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DWR Tribal Policy Advisor Anecita Agustinez Honored for Work with California Tribes
Department of Water Resources (DWR) Tribal Policy Advisor Anecita Agustinez was recently honored with a resolution from the California State Assembly for her 30 years of advocacy experience on behalf of California’s Native American tribes. Assembly Resolution 1779 was presented to Agustinez at the 51st Annual Native American Day on September 28 in front of thousands of people gathered at the State Capitol.
The resolution, authored by Assemblymember Eduardo Garcia (D-56th Assembly District-Coachella), recognizes Agustinez’s outstanding contributions to the Native American community and the State of California. DWR is commited to ongoing tribal government relationships on critical state water policies and Assembly Resolution 1779 is in recognition of DWR’s commitment and Agustinez’s ongoing efforts.
“Tribal-State relationships have proven to be productive when Tribes are engaged early and often, and relationships are developed to respect Tribal Sovereignty and protect Tribal Cultural Resources,” said Agustinez. “A recognition such as this makes me proud that the work and commitment at DWR to Tribal engagement can have a positive impact.”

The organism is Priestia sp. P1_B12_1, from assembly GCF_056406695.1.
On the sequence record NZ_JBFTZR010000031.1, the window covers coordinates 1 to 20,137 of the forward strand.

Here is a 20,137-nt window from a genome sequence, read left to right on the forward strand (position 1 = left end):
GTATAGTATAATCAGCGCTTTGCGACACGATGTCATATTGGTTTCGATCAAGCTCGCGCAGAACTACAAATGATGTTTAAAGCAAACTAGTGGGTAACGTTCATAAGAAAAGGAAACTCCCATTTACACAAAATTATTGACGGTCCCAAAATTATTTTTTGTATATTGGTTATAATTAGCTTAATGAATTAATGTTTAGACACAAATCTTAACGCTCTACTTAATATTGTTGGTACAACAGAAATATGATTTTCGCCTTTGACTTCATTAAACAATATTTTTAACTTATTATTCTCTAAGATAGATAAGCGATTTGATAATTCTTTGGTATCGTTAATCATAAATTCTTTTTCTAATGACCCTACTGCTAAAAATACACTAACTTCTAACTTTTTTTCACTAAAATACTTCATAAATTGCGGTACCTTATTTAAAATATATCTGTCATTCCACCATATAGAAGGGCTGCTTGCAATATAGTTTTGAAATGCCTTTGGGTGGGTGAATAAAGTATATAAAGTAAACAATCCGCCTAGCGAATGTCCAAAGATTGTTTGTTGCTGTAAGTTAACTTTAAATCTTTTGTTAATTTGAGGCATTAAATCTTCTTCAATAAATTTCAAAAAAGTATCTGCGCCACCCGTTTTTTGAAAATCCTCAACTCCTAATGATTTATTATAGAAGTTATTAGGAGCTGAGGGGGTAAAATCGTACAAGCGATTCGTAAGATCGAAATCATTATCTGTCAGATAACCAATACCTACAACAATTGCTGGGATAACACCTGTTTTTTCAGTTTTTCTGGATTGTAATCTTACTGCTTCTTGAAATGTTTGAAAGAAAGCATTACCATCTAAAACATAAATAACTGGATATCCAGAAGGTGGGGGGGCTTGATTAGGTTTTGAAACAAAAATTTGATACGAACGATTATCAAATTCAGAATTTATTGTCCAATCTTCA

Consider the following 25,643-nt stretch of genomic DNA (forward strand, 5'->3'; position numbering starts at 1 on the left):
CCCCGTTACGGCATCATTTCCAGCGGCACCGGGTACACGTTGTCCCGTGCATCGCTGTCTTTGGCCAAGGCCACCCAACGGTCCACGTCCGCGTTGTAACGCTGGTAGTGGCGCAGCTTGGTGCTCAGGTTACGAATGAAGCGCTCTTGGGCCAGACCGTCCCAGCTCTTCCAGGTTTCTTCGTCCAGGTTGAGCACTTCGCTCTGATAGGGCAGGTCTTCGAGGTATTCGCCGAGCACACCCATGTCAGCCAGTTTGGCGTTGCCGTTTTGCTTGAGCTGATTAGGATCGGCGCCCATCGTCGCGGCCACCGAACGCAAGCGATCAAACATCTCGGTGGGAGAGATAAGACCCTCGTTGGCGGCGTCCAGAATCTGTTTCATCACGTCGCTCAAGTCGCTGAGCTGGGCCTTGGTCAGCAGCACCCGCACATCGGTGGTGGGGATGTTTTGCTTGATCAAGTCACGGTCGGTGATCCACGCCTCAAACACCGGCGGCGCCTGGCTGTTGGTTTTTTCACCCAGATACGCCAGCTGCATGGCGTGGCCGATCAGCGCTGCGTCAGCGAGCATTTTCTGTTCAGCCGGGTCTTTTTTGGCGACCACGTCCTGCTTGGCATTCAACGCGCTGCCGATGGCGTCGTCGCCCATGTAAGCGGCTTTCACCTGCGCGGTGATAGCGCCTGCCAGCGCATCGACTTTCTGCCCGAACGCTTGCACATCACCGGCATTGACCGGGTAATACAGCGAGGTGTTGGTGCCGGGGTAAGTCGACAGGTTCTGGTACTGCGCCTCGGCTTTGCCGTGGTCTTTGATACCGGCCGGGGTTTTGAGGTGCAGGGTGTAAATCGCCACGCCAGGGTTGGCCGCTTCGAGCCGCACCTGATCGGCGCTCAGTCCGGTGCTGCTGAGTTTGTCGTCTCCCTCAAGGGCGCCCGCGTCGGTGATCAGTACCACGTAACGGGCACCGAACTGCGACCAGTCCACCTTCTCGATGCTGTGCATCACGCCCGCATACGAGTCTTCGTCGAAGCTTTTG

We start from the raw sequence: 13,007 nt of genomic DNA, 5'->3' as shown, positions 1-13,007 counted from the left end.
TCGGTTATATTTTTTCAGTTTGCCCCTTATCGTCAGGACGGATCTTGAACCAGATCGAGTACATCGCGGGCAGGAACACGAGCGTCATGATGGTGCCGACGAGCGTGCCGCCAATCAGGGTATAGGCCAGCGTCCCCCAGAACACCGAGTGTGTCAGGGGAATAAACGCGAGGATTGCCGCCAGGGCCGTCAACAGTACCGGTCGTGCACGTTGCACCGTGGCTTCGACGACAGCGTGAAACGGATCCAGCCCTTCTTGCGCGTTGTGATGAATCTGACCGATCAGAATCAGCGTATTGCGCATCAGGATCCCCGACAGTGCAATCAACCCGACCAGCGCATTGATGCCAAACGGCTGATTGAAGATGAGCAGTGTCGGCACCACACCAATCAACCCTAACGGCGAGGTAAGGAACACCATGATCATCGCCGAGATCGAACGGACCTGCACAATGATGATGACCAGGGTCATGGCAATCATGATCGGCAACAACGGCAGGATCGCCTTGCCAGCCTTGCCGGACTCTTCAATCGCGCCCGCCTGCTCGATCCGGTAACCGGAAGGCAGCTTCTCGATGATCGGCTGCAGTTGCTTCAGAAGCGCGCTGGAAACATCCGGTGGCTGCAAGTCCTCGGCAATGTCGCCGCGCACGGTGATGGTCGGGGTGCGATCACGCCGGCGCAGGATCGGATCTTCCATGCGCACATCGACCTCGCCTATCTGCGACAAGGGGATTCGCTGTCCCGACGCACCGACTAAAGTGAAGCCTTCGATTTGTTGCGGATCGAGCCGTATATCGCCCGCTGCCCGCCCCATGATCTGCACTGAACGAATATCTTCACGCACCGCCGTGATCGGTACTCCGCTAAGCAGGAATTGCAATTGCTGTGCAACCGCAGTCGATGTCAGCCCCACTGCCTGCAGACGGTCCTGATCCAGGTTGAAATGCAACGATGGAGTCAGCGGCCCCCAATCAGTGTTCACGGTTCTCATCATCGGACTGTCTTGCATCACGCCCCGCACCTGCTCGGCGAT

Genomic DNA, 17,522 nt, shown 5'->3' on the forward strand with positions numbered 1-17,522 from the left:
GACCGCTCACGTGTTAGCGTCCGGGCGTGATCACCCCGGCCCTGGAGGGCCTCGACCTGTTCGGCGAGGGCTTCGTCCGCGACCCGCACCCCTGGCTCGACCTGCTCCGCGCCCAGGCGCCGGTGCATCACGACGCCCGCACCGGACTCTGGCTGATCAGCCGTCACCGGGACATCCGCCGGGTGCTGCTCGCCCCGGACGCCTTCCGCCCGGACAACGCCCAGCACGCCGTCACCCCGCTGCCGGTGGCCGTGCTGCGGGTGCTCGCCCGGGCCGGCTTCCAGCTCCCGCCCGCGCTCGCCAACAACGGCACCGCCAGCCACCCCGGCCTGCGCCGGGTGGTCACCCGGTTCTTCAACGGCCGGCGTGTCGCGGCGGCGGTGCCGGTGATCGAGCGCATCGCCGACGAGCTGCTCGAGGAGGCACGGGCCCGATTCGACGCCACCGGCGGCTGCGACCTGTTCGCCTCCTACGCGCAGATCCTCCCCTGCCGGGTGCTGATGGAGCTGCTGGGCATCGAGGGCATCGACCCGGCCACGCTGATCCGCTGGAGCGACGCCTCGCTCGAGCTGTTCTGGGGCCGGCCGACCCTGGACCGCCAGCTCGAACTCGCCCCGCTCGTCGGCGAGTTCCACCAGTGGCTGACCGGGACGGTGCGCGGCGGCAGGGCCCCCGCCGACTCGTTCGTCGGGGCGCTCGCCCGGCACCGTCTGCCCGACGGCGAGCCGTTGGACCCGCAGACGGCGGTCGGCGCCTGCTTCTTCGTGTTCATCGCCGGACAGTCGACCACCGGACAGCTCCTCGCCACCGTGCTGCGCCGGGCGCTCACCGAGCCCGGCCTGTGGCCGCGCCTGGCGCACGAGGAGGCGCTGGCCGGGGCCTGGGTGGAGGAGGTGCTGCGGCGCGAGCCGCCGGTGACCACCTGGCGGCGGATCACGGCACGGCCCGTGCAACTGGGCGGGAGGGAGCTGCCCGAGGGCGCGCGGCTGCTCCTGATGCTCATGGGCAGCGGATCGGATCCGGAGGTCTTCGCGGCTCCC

The resolution states that “with the help of individuals such as Anecita Agustinez, California has taken concrete steps to strengthen its relationship with California tribes by improving overall communication, transparency, and government-to government engagement, all of which are essential for tribal communities to continue to protect their unique cultures and identities, which greatly enrich the economic, cultural, and social fabric of the State of California.”
With over 30 years of advocacy experience on behalf of California’s Native American tribes, Agustinez has collaborated with California’s Tribal Governments and Tribal Communities on the California Water Plan, the Integrated Regional Water Management (IRWM) grant program, the Tribal Water Summit, implementation of Tribal engagement in the Sustainable Groundwater Management Program, and on-going government-to-government consultation for DWR projects and programs as well as the AB52 consultation process for the Fremont Weir Adult Fish Passage Project and the Central Valley Flood Program Project. Her work has positively touched the lives of underserved and underrepresented communities and has included promoting environmental justice and disadvantaged community engagement.
Upon receiving the Assembly recognition Agustinez said, “The work we do at DWR is so vast and enormous, even powerful. It wouldn’t be successful without including Tribal government partnerships.”